My world was rocked after the birth of my first child. I wrote about it in an earlier post for DTI, Shifting the Culture of Postpartum Support. In summary, I was simultaneously navigating my emotions about an unexpected and hard birth experience and trying to figure out what it meant to be a mother to this new little life. Breastfeeding was challenging, with every nursing session looming over my head like an unwelcomed visitor. My baby cried more than I thought was normal, and only slept in my arms. Many times during those early days, I would find myself crying as I wished for my old life back. The guilt would come next, plaguing me and accusing me of being a terrible mother for wishing this away. And I kept silent, afraid to tell anybody how I felt. I needed help on a few different levels, but I didn’t even think to ask.
In the previous post for DTI, I talked about the importance of doulas helping the families they work with to prepare for the postpartum transition. I talked about the importance of encouraging moms to really open up about how they are feeling during this fragile time. I talked about connecting them to resources and letting them know that it’s OK to share their negative feelings. I also touched on the cultural ideal of the “strong female” who doesn’t need to ask for help and who can handle everything independently. I want to dive into that some more here, and talk about how we, as doulas, can support new parents to overcome this huge postpartum hurdle of accepting and asking for help.
The obstacles to asking for help are very real. The dominant culture in the U.S. values independence and the ability to succeed in spite of challenging circumstances. Many people feel like they can’t or shouldn’t accept help. And the village of support that used to be built into everyday life, when extended families lived and worked together, isn’t really a thing anymore. We are largely individualistic and this has the potential to really harm new families. The postpartum period is a time to think from a more collectivist mindset. It’s a time for families to think of themselves as part of a community working together to help them and their babies thrive. This means that they need to find people to help and they often need to make a point of asking for help.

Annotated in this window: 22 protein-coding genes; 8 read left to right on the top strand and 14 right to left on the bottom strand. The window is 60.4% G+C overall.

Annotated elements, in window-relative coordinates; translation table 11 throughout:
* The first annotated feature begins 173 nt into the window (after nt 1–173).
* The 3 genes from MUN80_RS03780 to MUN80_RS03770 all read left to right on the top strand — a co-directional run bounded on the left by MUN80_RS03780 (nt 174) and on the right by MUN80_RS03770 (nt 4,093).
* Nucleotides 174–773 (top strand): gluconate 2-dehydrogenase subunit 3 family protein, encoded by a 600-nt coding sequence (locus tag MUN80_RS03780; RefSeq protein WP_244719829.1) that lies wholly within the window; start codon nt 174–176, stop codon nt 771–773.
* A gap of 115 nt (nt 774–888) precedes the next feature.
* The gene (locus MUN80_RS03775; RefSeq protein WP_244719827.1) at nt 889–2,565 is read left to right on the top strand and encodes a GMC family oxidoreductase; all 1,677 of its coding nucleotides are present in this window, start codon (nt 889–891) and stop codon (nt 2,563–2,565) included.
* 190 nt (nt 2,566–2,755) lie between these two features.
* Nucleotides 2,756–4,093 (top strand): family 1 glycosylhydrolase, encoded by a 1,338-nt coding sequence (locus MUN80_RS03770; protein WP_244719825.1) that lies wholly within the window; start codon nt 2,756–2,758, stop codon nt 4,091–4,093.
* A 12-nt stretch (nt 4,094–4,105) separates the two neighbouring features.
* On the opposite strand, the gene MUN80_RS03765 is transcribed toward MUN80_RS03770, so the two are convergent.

It’s easy to encourage new parents to ask for help and to possibly even convince them that they will benefit greatly if they do. It’s much harder for them to actually go ahead and do it. As doulas, we can provide some scaffolding to get them from Point A to Point B. Here is an exercise that I walk through with new parents to help them acknowledge this hurdle and, hopefully, move past it. This can happen prenatally or during the postpartum period.
- Talk with the parent(s) openly about this cultural expectation and standard of independence, and the pressure to appear to be holding it together.
- Share examples of postpartum practices in other cultures and communities that might open their eyes to a different way. Sometimes I’ll share stories of times others have asked for help even when it was hard.